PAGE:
Comparison of The Epistemology of David Hume And Immanuel Kant

Epistemological Darkness. Empirical Skepticism. In epistemology, Clark was an empirical skeptic (see Agnosticism), agreeing with David Hume. The senses deceive and cannot be trusted. Universal and necessary principles go beyond the limits of empirical experience. As Hume showed, the senses never receive impressions of a necessary connection. Nothing, therefore, can be proved empirically. Clark doubted all that his senses reported about an external world. He held that, apart from divine revelation, we cannot be sure that we exist.

Clark framed three chief objections to empiricism: First, it is impossible to discover a “necessary connection” between ideas and events. This denies causality and makes all historical and scientific investigation futile. At best, knowledge can extend only so far as what is impressed on the brain at this moment, and what traces remain at this moment of memories of past impressions. Second, the ongoing task of integrating self into one’s current environment inevitably influences perceptions and makes them untrustworthy. Memory is effectively annihilated in this process. Third, and most fundamentally, empiricism uses time and space surreptitiously at the beginning of the learning process. But accurate time-space perceptions can only come at the end of the learning process, so the mind is continually faced with information that it is not competent to judge accurately (“Special Divine Revelation,” 33).

Historical Skepticism. Clark’s historical skepticism is parallel to his empirical doubts. Thus, Clark denies the validity of historical apologetics. Even if we could know that the resurrection of Christ is a fact from empirical testimony, it would prove nothing (see Resurrection, Evidence for). “Suppose Jesus did rise from the grave. This only proves that his body resumed its activities for a time after his crucifixion; it does not prove that he died for our sins or that he was the Son of God.… The resurrection, viewed purely as an isolated historical event, does not prove that Christ died for our sins.” Historical and archaeological research are incompetent to deal with such questions (Clark, “Philosophy of Education,” 35).

Innate Ideas. Clark considered himself Augustinian in epistemology, beginning with God-given, innate ideas (see Augustine). Apart from divine illumination via innate ideas, the mind would be locked in epistemological darkness. By the light of the logos we can see the world. Clark boldly translated John 1:1, “In the beginning was Logic. And Logic was with God, and Logic was God” (cited in Nash, The Philosophy of Gordon Clark, 67, 118; see Logic). Since each human being was created by God, each person is an innate idea of God. But a person’s blank mind is not able to lift itself above its sensory context to an abstract spiritual level. So unaided, no person can know God. The theories of empiricism from Aristotle to Thomas Aquinas to John Locke, therefore, do not work (Religions, Reason, and Revelation, 135). We cannot know God, certainly not in any saving way. God, however, revealed himself in Scripture, his infallible, inerrant Word (see Bible, Canonicity of). Christianity based on this revelation is the only true religion (see Christ, Uniqueness of; World Religions, Christianity and). Christianity is known to be true because it alone is free from internal contradictions in its truth claims. All opposing systems have contradictory beliefs in one or more central teachings.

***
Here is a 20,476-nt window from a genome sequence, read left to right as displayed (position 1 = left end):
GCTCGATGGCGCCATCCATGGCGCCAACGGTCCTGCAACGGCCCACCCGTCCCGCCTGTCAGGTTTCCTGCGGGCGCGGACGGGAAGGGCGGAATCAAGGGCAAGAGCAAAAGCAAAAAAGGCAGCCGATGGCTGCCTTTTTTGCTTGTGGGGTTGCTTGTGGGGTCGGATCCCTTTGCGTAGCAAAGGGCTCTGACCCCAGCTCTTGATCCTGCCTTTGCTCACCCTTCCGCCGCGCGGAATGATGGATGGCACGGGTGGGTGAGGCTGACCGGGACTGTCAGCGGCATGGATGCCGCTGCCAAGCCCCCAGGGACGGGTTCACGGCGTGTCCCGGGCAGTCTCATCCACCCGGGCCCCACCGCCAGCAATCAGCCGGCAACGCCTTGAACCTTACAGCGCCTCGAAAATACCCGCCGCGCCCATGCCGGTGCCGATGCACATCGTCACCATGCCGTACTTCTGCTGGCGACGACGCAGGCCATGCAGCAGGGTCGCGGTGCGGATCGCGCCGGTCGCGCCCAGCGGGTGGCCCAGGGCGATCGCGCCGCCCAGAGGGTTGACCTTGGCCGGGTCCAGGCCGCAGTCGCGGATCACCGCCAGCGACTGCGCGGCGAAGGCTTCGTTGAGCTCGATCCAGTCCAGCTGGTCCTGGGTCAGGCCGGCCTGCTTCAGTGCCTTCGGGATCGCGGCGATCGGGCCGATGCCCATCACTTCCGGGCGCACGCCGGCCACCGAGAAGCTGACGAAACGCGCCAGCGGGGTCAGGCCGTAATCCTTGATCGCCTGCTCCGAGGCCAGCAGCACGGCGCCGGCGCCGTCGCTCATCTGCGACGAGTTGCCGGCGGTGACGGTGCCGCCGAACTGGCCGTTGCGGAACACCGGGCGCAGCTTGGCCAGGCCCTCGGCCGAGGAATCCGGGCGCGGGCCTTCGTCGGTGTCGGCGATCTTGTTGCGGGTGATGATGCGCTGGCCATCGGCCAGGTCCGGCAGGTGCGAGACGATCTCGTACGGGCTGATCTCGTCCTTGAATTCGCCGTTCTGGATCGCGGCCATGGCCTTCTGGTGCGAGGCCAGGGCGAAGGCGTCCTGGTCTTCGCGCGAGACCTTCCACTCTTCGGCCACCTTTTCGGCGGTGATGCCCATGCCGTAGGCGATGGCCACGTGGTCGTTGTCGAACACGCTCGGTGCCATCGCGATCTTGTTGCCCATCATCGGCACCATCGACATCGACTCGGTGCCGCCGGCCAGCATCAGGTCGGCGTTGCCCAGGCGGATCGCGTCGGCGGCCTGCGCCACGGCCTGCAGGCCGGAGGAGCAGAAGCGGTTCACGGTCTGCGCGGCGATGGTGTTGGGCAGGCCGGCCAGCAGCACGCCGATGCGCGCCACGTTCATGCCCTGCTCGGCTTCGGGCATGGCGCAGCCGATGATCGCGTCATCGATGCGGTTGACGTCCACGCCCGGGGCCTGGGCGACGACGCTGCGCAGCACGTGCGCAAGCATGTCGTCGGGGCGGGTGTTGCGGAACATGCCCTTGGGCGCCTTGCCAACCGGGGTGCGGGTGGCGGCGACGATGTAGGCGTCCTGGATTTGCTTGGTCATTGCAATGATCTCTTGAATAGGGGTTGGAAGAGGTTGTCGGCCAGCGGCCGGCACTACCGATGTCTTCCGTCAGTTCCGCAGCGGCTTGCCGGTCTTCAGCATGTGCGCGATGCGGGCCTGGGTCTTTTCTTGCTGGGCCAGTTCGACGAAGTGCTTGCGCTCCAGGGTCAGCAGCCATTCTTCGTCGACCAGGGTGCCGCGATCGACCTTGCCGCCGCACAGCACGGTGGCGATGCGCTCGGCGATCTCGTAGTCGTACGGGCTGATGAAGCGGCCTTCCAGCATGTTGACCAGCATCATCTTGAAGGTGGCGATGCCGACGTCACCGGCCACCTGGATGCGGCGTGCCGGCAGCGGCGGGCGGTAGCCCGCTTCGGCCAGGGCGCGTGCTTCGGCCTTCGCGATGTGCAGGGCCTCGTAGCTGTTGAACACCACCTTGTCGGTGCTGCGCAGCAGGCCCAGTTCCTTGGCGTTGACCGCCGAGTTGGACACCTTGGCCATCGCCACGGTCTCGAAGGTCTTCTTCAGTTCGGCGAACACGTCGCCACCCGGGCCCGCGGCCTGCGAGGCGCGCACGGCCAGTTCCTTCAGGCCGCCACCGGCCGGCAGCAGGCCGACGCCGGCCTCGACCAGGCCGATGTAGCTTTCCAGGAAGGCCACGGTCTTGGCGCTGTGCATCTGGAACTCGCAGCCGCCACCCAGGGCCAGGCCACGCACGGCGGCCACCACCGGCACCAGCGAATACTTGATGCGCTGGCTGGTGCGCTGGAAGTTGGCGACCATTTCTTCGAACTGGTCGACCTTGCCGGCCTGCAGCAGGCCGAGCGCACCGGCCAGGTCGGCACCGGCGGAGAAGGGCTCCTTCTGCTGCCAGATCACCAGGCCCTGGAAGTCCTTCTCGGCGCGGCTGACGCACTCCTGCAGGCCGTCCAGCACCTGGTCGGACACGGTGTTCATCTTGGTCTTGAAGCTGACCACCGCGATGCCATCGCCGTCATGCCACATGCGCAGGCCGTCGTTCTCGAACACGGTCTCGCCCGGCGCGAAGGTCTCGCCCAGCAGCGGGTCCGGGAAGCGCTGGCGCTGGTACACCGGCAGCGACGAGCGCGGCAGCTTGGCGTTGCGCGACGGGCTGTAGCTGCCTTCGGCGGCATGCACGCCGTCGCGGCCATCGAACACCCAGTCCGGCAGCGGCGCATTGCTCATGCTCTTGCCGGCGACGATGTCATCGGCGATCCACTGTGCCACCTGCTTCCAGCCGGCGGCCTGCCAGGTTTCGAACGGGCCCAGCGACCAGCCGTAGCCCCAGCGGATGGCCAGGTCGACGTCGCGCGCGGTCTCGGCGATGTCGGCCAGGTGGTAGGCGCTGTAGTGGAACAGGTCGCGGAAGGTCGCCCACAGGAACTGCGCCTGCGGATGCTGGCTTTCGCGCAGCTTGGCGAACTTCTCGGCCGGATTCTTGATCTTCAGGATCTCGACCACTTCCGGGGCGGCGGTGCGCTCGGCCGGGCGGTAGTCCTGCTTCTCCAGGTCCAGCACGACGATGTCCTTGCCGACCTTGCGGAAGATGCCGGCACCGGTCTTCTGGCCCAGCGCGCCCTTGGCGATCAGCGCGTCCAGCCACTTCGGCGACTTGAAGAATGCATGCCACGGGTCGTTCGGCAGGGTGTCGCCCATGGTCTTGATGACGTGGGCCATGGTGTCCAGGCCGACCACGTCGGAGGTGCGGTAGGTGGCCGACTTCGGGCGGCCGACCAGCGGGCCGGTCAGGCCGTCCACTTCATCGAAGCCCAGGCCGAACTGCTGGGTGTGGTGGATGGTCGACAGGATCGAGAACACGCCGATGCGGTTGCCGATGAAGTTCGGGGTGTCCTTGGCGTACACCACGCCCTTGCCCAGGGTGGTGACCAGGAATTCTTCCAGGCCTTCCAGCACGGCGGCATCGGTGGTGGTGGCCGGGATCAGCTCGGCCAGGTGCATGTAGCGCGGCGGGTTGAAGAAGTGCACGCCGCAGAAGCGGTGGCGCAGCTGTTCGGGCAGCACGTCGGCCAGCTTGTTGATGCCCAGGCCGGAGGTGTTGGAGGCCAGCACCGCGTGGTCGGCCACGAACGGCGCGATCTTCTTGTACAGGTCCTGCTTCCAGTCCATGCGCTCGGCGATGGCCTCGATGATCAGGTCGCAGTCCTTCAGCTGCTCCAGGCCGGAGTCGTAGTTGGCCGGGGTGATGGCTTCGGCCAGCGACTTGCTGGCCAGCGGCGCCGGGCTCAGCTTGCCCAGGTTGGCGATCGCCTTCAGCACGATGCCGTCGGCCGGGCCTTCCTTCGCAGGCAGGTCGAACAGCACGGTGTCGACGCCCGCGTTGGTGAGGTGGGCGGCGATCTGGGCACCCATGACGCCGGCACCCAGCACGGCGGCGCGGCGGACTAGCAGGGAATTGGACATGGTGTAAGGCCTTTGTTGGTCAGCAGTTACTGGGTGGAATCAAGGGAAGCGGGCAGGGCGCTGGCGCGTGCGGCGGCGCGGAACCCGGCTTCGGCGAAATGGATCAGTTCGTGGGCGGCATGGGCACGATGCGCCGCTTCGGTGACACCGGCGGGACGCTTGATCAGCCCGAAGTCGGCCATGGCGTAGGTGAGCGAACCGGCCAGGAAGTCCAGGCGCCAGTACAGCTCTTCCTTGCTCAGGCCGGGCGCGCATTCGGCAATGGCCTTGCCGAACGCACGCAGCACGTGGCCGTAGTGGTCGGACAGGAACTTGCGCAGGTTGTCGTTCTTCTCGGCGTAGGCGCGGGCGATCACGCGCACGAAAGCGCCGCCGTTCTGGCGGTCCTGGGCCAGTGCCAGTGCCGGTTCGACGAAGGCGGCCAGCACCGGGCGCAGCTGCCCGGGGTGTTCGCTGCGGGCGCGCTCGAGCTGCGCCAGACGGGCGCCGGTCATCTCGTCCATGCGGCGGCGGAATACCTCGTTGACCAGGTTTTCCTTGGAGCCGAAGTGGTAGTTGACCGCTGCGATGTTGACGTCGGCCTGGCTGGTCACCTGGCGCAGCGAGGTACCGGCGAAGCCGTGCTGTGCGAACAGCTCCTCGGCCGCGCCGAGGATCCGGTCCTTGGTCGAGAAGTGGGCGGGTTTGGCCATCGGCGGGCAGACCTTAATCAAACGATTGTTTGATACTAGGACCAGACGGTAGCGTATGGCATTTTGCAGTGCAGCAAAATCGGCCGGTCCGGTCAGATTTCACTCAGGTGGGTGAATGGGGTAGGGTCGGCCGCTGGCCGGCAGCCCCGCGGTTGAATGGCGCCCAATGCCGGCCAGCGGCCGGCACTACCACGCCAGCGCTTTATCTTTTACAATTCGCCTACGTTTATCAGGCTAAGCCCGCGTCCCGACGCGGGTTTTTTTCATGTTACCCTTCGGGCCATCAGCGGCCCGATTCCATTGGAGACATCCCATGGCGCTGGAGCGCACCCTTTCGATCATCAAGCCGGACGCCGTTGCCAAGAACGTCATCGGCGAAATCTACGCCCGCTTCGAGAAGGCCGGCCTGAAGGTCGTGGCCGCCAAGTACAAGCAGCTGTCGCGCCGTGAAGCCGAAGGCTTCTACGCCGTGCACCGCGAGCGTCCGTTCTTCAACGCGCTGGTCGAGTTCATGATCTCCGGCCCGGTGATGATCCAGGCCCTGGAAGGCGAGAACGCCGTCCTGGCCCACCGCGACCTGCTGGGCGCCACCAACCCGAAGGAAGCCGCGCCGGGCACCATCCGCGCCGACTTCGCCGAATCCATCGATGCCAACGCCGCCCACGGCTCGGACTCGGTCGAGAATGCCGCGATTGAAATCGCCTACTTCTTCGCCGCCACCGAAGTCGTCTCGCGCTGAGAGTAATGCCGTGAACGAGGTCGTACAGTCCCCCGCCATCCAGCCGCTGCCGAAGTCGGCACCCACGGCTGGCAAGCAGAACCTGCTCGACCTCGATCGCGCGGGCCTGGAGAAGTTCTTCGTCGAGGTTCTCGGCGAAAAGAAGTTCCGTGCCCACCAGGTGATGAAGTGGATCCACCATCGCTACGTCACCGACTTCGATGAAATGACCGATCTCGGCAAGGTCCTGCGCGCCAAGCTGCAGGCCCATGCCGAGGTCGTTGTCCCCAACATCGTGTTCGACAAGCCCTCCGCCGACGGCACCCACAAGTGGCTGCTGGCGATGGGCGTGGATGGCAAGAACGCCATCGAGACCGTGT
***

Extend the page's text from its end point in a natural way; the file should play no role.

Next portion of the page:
Rejection of Theistic Proof. Like most other presuppositionalists, Clark rejected the traditional proofs for the existence of God (see God, Evidence for). His reasons were much the same as those of Hume and Immanuel Kant. Since our senses cannot be trusted, we cannot begin in experience and prove anything about the world, much less about God. He referred to Thomas Aquinas’s classical apologetics as a “Christianized interpretation of Aristotelianism” (Christian View of Men and Things, 309). He found Aquinas’s arguments for God to be circular, purely formal, invalid, and indefensible (Religions, Reason, and Revelation, 35).

Norman L. Geisler, “Clark, Gordon H.,” Baker Encyclopedia of Christian Apologetics, Baker Reference Library (Grand Rapids, MI: Baker Books, 1999), 150–151.


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  3. Reflections on religion and concern with religious themes can be found in the majority of Hume s and Kant s major works. Their treatments of the subject differ significantly, but they have a few important things in common, especially on the question of how religion relates to morality. Above all, both philosophers advocate a secularized approach to moral philosophy. That is, both argue for the independence of morality from religion and the importance of keeping the two distinct. They both express deep concern about the corrupting influence of false religion, including enthusiasm and superstition . And they both seek to undermine a good deal of Christian theology, including traditional arguments for the existence of God. There are also important areas of disagreement, however. Generally speaking, Hume is far more alert to religion s potential costs, such as intolerance, violence, and distraction from whatever happiness is available in this life. Kant, by contrast, seems far more attuned to the benefits of religion, especially its attempts to address the perhaps unavoidable need for ultimate answers or consolation in the face of death and suffering.

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